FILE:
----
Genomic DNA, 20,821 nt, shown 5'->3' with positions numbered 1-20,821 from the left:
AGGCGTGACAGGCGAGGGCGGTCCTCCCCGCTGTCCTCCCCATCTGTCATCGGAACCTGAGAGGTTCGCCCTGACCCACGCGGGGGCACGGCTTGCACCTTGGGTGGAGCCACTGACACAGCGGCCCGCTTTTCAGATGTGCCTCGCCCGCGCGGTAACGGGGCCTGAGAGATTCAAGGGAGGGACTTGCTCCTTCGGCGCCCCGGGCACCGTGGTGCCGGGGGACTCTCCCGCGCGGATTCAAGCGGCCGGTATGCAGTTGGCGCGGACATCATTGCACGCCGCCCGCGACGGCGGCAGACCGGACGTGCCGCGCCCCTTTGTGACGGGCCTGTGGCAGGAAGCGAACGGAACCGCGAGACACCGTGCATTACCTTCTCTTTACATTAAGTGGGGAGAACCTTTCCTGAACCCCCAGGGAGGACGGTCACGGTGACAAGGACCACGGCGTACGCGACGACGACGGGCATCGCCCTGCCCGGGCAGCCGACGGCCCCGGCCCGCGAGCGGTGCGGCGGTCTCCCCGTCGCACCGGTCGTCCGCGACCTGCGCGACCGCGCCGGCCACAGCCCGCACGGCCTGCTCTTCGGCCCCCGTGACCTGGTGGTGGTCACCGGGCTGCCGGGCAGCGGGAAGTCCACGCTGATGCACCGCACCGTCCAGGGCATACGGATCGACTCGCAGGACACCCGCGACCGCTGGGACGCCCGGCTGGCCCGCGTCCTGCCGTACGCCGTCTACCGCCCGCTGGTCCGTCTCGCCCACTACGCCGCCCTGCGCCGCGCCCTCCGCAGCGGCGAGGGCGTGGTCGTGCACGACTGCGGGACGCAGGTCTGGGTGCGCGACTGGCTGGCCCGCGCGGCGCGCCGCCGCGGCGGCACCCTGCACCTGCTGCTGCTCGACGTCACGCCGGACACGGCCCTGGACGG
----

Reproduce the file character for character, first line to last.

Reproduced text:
Genomic DNA, 20,821 nt, shown 5'->3' with positions numbered 1-20,821 from the left:
AGGCGTGACAGGCGAGGGCGGTCCTCCCCGCTGTCCTCCCCATCTGTCATCGGAACCTGAGAGGTTCGCCCTGACCCACGCGGGGGCACGGCTTGCACCTTGGGTGGAGCCACTGACACAGCGGCCCGCTTTTCAGATGTGCCTCGCCCGCGCGGTAACGGGGCCTGAGAGATTCAAGGGAGGGACTTGCTCCTTCGGCGCCCCGGGCACCGTGGTGCCGGGGGACTCTCCCGCGCGGATTCAAGCGGCCGGTATGCAGTTGGCGCGGACATCATTGCACGCCGCCCGCGACGGCGGCAGACCGGACGTGCCGCGCCCCTTTGTGACGGGCCTGTGGCAGGAAGCGAACGGAACCGCGAGACACCGTGCATTACCTTCTCTTTACATTAAGTGGGGAGAACCTTTCCTGAACCCCCAGGGAGGACGGTCACGGTGACAAGGACCACGGCGTACGCGACGACGACGGGCATCGCCCTGCCCGGGCAGCCGACGGCCCCGGCCCGCGAGCGGTGCGGCGGTCTCCCCGTCGCACCGGTCGTCCGCGACCTGCGCGACCGCGCCGGCCACAGCCCGCACGGCCTGCTCTTCGGCCCCCGTGACCTGGTGGTGGTCACCGGGCTGCCGGGCAGCGGGAAGTCCACGCTGATGCACCGCACCGTCCAGGGCATACGGATCGACTCGCAGGACACCCGCGACCGCTGGGACGCCCGGCTGGCCCGCGTCCTGCCGTACGCCGTCTACCGCCCGCTGGTCCGTCTCGCCCACTACGCCGCCCTGCGCCGCGCCCTCCGCAGCGGCGAGGGCGTGGTCGTGCACGACTGCGGGACGCAGGTCTGGGTGCGCGACTGGCTGGCCCGCGCGGCGCGCCGCCGCGGCGGCACCCTGCACCTGCTGCTGCTCGACGTCACGCCGGACACGGCCCTGGACGG